Spring training is officially under way with Seattle's pitchers and catchers holding their first workout. The center of attention for the brief Sunday morning session in Peoria, Ariz., was the team's newest import from Japan.
Right-hander Hisashi Iwakuma did a small amount of running and a little defensive work. He will throw off the mound for the first time on Monday.
"It felt really easy," he said through an interpreter, "because, in Japan, we spend like two hours for the warmup ... . We have a lot of stuff to do, even the fundamentals."
The Mariners and Iwakuma agreed to a one-year, $1.5 million contract last month, plus a little more than $3 million in incentives. He joins a franchise already popular in Japan because of the presence of that country's superstar, Ichiro Suzuki.
Seattle started spring training a week ahead of other teams because it will open its season early, on March 28 in Japan against Oakland. The Athletics chose not to begin spring training early. Their first workout at their facility in Phoenix is scheduled for next Sunday.
"This is the first time to wear the uniform," Iwakuma said, "and I'm really excited to play with the pitchers and the catchers and the fielders. It's really exciting, and I had fun for the practice today."
Indigo River ready for graded stakes
Irish-bred filly Indigo River came from next-to-last to win the $73,950 Sweet Life Stakes on the downhill turf course at Santa Anita in Arcadia, Calif. Ridden by Joel Rosario for trainer Jeff Mullins, the favorite was sixth in the field of seven 3-year-old fillies coming down the hillside, moved up to fourth as they came on to the main track and rallied three-wide to beat Vionnet by 1½ lengths. Mullins said Indigo River would move up to graded-stakes competition, most likely in the $150,000 Providencia Stakes on April 7 at Santa Anita.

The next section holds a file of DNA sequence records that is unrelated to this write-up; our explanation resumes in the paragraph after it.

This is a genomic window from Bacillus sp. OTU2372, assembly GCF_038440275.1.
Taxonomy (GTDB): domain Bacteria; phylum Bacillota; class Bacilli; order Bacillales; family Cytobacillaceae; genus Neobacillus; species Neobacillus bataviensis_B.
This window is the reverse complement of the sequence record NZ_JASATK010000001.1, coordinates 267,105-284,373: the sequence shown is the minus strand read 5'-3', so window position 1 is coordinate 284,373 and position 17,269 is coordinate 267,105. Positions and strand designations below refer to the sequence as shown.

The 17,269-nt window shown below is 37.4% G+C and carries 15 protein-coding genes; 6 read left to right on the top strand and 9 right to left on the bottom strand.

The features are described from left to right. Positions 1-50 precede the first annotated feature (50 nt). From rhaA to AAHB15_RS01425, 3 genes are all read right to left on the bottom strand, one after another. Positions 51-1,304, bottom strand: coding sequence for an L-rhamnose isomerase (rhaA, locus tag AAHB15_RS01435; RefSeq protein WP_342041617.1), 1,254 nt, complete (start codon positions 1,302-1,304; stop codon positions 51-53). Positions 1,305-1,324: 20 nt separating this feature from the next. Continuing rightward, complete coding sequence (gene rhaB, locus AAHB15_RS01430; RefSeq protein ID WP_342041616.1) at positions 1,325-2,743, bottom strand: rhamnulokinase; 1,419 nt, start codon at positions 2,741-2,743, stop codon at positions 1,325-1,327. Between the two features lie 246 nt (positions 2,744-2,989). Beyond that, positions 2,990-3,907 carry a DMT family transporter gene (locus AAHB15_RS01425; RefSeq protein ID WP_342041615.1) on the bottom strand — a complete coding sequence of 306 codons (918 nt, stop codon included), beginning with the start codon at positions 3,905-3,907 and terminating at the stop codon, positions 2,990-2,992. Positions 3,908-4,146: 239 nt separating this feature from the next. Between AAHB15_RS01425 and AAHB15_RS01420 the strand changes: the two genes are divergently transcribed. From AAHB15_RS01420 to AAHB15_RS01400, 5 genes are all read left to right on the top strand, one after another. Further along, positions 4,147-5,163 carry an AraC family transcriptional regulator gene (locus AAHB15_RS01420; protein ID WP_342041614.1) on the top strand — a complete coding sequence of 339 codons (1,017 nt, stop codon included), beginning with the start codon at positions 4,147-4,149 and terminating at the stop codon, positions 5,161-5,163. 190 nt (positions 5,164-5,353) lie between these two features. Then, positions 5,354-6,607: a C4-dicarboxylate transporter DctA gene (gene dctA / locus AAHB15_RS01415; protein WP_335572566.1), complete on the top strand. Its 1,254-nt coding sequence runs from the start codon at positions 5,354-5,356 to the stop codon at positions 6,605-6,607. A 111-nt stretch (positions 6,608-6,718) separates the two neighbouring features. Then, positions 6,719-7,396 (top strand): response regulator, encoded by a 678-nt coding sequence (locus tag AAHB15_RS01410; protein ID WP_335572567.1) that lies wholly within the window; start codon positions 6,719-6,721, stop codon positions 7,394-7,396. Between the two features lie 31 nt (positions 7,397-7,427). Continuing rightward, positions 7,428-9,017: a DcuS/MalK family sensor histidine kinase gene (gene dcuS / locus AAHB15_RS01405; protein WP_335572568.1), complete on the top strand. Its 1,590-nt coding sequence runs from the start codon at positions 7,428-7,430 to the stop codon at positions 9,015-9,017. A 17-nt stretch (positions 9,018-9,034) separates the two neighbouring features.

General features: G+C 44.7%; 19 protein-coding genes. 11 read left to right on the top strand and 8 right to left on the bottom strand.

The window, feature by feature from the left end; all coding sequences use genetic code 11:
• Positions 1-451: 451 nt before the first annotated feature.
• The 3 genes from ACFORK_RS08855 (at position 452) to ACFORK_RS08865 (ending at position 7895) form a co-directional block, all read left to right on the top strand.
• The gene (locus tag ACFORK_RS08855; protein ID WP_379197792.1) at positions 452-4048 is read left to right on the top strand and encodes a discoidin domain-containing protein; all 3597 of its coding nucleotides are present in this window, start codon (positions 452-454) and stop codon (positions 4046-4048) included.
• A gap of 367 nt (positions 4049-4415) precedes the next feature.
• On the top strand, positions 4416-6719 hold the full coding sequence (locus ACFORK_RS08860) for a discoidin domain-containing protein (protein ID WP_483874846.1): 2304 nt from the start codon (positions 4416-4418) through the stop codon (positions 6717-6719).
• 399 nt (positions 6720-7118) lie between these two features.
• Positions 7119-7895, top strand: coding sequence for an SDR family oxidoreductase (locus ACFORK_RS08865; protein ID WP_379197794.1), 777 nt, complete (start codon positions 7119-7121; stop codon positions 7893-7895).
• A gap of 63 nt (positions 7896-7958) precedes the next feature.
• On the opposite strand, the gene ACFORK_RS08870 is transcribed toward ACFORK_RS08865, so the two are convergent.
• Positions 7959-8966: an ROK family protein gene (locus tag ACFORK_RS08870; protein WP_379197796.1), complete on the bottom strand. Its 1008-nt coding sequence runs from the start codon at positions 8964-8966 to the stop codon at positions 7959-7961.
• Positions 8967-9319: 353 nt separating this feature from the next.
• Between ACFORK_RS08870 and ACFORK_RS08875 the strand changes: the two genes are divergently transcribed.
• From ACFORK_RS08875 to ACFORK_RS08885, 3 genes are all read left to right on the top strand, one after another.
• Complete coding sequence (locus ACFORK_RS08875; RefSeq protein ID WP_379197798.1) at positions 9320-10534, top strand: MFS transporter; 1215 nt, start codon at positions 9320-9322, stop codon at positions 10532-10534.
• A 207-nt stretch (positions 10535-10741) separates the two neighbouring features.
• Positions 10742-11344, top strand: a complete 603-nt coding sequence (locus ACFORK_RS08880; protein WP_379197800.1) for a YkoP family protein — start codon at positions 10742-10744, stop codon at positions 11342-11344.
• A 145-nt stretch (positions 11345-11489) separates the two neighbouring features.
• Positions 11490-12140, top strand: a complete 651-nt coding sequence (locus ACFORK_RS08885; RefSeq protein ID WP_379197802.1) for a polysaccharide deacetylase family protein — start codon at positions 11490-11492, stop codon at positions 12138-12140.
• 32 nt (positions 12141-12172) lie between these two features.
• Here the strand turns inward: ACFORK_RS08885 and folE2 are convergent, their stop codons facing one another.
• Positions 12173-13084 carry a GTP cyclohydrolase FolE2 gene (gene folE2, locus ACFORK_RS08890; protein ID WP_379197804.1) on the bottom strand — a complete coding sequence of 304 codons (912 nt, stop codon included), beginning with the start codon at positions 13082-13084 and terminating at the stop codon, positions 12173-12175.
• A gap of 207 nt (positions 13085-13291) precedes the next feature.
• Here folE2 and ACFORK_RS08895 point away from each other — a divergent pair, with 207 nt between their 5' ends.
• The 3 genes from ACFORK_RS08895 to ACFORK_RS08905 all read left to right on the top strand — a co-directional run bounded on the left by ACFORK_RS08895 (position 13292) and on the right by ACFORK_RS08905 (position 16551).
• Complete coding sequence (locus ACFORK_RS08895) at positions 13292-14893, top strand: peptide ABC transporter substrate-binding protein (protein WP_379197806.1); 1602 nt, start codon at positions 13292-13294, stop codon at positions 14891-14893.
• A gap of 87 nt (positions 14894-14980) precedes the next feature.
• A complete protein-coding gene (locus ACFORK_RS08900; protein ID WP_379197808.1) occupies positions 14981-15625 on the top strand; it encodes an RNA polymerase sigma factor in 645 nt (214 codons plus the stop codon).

■ Stormy's Majesty and Beautiful But Blue scored front-running victories Sunday in $75,000 stakes races for New York breds at Aqueduct in New York.
Stormy's Majesty held off 4-5 favorite Inherit the Gold by a half length in the Mr. G.J.G with Chuckie Lopez aboard for trainer Dominic Galluscio. The 5-year-old won for the seventh time in 15 starts.
Beautiful But Blue stretched her winning streak at Aqueduct to three races with a 2-length victory over Peggy Jane in the Windswept Wings for 3-year-old fillies. Junior Alvarado rode for trainer Tom Bush. Beautiful But Blue ran the 1 mile, 70 yards in 1:45.42.
San Pail harness Horse of the Year
San Pail, a 7-year-old who won 14 of 16 races in 2011, was honored Sunday as harness racing's Horse of the Year. The champion from Canada also took home the trophies for Trotter of the Year and top older trotter at the U.S. Harness Writers Association's annual banquet in Orlando, Fla. San Pail is the oldest honoree since 7-year-old Savoir in 1975.
Foiled Again, another 7-year-old, was the Pacer of the Year in the closest balloting in the history of that award, edging 3-year-old colt champion Roll With Joe 41-37. Foiled Again was also voted the top older pacer.
The last word
The decline of U.S. tennis might not be a new story, but it did reach a new low at the recent Australian Open. Not a single American, male or female, advanced beyond the quarterfinals in the year's first major event. Former American star John McEnroe said:
"If you had told me poker would outrate tennis 25 years ago, I would have laughed at you. For that matter, golf, bowling, and you could go on and on. I think tennis is way better than any of those. ... We need to do a better job of making it a se xier, more attractive sport to kids that maybe wouldn't normally think about playing it, and then provide an opportunity to do it."